2022 seems like such a blur; it took a lot, but gave back much more. Despite a little bad luck of late, December 12th was definitely a night on the plus side as Social Distortion took the stage at House of Blues, Anaheim.
We were originally looking forward to a rock ‘n’ roll weekend, but COVID seemed to always keep us prison bound. For OC locals, we went down to the old neighborhood to take in a show that we have been waiting for.
Opening for Social D this night was Greg Antista and the Lonely Streets. Based on the crowd that rolled in, it was destined to be a ruckus night. Antista was on lead guitar and vocals, Frank Agnew also sported a lead guitar and shared the mic. Warren Renfro slapped the bass, and Jorge Disguster was on skins.
I don’t know which it was, but the band was electric, and postmodern in their sonic delivery. With a fresh electrifying sound, the Lonely Streets were sharp and delivered the punch the crowd really needed. Antista stood at the mic channeling a young Elvis Costello with his posture while communing with us with his Joe Strummer-esque vocal prowess that took command of the HOB.
As the lights dimmed, they came out strong with a few favorites, “Rosalita,” “Halfway to Whole,” “”Carmelita,” “U-Haul,” “Shiver,” and crowd favorite “Tijuana Jail.” If it wasn’t that they were opening for Social D, the crowd was very happy to hear a more robust set for Greg Antista and The Lonely Streets. Because it was a Social D show, it was an abbreviated set and they closed out to an animated crowd cheering them on to “Goodnight Ramona,” “Feel Alright,” and their closer, “Finally Say Goodbye.” They were definitely the right band to open this show.
As the crowd took a short collective breath, nobody had a bad disposition, they were amped to see Mike Ness and the boys. Truthfully, the anticipation was insane, it made minutes seem like hours, but as soon as the lights went down, everyone became brothers and sisters, and they were set to take in the ultimate rock show.
As soon as Social D took the stage, the crowd lost its mind. Immediately a mosh pit erupted as Ness opened with “So Far Away,” then immediately segued into “Reach for the Sky.” What was striking for me is that the crowd consisted of everyone you can think of (race, age and nationality). Everyone was there to support the local legends.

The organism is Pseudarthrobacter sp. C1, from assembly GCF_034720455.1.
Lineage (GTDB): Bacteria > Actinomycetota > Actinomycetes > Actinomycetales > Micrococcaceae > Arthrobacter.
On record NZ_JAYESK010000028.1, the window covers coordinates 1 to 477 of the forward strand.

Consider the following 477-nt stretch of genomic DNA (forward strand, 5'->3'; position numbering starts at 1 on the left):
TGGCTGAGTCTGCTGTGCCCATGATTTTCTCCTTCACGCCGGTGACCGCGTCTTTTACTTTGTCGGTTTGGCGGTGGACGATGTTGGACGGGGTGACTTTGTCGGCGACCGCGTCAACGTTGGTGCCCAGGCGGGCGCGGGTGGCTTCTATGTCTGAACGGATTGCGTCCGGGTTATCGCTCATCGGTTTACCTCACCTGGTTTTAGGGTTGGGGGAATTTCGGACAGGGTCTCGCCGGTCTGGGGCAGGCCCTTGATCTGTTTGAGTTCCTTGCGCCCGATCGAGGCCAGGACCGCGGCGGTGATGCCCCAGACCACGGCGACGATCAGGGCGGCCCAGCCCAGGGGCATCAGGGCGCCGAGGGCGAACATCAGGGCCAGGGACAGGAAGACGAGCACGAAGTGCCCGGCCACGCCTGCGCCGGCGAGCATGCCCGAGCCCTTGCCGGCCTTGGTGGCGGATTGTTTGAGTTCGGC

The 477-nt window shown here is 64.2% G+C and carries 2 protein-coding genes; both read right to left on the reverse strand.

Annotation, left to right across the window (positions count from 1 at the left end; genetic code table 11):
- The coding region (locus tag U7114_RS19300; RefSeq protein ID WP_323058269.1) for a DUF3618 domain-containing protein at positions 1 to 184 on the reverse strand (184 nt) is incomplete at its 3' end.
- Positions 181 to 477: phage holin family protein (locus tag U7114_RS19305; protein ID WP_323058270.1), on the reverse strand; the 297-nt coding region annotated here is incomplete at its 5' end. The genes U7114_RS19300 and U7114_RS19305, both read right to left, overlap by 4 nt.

The guys took the stage, Ness in all black, sporting a Johnny Cash vibe, and as always…. with a flower at the end his guitar for his Mrs.
December 12, 2022
Brent Harding was on bass, Josh Jove was on guitar and filling in for Johnny Two Bags; and David Hidalgo, Jr. was on drums. They all appeared to be pumped for this hometown show.
Like all the greats do, Ness engaged with the crowd. Not just with their music, but he shared stories of his time as a teen walking the streets of Orange County. It’s those type of interactions that have endeared him to not only people in his home of Orange County, but those worldwide who have walked in those shoes he once wore as a young man.
What was even more fascinating was watching that mosh pit, and like a reverse phoenix, a crowd surfer arose from the depths of the floor, it was a 60-something-year-old woman and you could tell the crowd was handling her with care as they deliver her to the front of the stage which drew a wink and a smile out of Ness. What was even more entertaining was when a 20-year-old emerged from the depth of the crowd and was promptly dropped before he made it to the photographer’s barricade.
As you can imagine, Social D played an array of favorites and covers, such as “Mommy’s Little Monster,” and “Wicked Game,” yes the Chris Isaak “Wicked Game” and then went into “Machine Gun Blues.”
As usual, the crowd was taken by one of the sincerest songs around, “When the Angels Sing.” The mayhem continued with the hit parade, “California (Hustle and flow),” “Ghost Town Blues,” and “Don’t’ Drag Me Down.” They even snuck in some more recent tunes, “Tonight,” and “Over You.”
As you can imagine, a “Standing O” was in order from the appreciative crowd. It didn’t take long for the guys to re-emerge. Like a 747 taking off, the decibels in that joint exploded and was off the charts with “Born to Kill.”
Just when you thought it could get louder, OC proved why it’s the home of these icons as they closed the night with “Ball and Chain,” then their tribute to the man in black, their Johnny Cash cover of “Ring of Fire.”
What I enjoyed most about the show was watching the happy faces of all in attendance. As I walked out to my car I heard a guy, who maybe had a drink or 10 in him singing… “When she began to rock, I began to roll!”